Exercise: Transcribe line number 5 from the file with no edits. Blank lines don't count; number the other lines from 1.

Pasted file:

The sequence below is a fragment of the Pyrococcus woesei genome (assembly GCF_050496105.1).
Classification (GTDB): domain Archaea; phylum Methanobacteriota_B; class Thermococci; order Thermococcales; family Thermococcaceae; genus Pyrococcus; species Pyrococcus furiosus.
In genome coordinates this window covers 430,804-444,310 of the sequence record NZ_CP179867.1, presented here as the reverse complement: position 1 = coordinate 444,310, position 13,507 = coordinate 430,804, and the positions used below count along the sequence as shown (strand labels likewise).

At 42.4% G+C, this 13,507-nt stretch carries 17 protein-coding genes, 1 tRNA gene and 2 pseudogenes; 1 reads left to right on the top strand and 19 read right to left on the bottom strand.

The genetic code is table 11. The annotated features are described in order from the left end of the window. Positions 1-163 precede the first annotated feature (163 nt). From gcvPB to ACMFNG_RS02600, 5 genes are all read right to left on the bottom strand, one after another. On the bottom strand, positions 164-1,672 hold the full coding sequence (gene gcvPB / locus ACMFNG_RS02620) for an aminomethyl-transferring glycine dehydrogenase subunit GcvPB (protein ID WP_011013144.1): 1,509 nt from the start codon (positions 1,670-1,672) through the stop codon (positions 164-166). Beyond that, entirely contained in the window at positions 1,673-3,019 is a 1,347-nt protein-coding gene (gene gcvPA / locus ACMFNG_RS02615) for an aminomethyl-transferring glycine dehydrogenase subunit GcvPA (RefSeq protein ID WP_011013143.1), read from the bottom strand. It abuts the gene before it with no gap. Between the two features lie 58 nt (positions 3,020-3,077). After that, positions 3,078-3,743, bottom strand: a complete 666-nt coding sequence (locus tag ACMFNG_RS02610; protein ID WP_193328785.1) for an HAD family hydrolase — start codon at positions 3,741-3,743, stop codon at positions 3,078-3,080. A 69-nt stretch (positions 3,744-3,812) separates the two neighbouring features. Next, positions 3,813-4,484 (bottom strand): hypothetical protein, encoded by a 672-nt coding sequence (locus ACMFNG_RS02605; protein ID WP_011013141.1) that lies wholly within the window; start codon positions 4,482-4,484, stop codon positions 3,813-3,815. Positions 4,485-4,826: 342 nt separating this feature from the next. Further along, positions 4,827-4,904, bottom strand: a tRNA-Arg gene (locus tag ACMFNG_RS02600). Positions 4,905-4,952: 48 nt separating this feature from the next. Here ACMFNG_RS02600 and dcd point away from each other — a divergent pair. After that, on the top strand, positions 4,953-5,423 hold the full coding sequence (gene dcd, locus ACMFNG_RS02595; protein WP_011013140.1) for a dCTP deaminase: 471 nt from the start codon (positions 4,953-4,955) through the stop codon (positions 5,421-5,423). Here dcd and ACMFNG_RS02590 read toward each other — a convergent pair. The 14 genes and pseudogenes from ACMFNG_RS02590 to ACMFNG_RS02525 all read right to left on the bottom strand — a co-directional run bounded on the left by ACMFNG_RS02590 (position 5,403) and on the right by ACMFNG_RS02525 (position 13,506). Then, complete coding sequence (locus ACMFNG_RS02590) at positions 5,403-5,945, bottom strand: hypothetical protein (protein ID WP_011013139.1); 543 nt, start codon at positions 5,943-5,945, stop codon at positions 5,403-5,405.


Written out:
The genetic code is table 11. The annotated features are described in order from the left end of the window. Positions 1-163 precede the first annotated feature (163 nt). From gcvPB to ACMFNG_RS02600, 5 genes are all read right to left on the bottom strand, one after another. On the bottom strand, positions 164-1,672 hold the full coding sequence (gene gcvPB / locus ACMFNG_RS02620) for an aminomethyl-transferring glycine dehydrogenase subunit GcvPB (protein ID WP_011013144.1): 1,509 nt from the start codon (positions 1,670-1,672) through the stop codon (positions 164-166). Beyond that, entirely contained in the window at positions 1,673-3,019 is a 1,347-nt protein-coding gene (gene gcvPA / locus ACMFNG_RS02615) for an aminomethyl-transferring glycine dehydrogenase subunit GcvPA (RefSeq protein ID WP_011013143.1), read from the bottom strand. It abuts the gene before it with no gap. Between the two features lie 58 nt (positions 3,020-3,077). After that, positions 3,078-3,743, bottom strand: a complete 666-nt coding sequence (locus tag ACMFNG_RS02610; protein ID WP_193328785.1) for an HAD family hydrolase — start codon at positions 3,741-3,743, stop codon at positions 3,078-3,080. A 69-nt stretch (positions 3,744-3,812) separates the two neighbouring features. Next, positions 3,813-4,484 (bottom strand): hypothetical protein, encoded by a 672-nt coding sequence (locus ACMFNG_RS02605; protein ID WP_011013141.1) that lies wholly within the window; start codon positions 4,482-4,484, stop codon positions 3,813-3,815. Positions 4,485-4,826: 342 nt separating this feature from the next. Further along, positions 4,827-4,904, bottom strand: a tRNA-Arg gene (locus tag ACMFNG_RS02600). Positions 4,905-4,952: 48 nt separating this feature from the next. Here ACMFNG_RS02600 and dcd point away from each other — a divergent pair. After that, on the top strand, positions 4,953-5,423 hold the full coding sequence (gene dcd, locus ACMFNG_RS02595; protein WP_011013140.1) for a dCTP deaminase: 471 nt from the start codon (positions 4,953-4,955) through the stop codon (positions 5,421-5,423). Here dcd and ACMFNG_RS02590 read toward each other — a convergent pair. The 14 genes and pseudogenes from ACMFNG_RS02590 to ACMFNG_RS02525 all read right to left on the bottom strand — a co-directional run bounded on the left by ACMFNG_RS02590 (position 5,403) and on the right by ACMFNG_RS02525 (position 13,506). Then, complete coding sequence (locus ACMFNG_RS02590) at positions 5,403-5,945, bottom strand: hypothetical protein (protein ID WP_011013139.1); 543 nt, start codon at positions 5,943-5,945, stop codon at positions 5,403-5,405.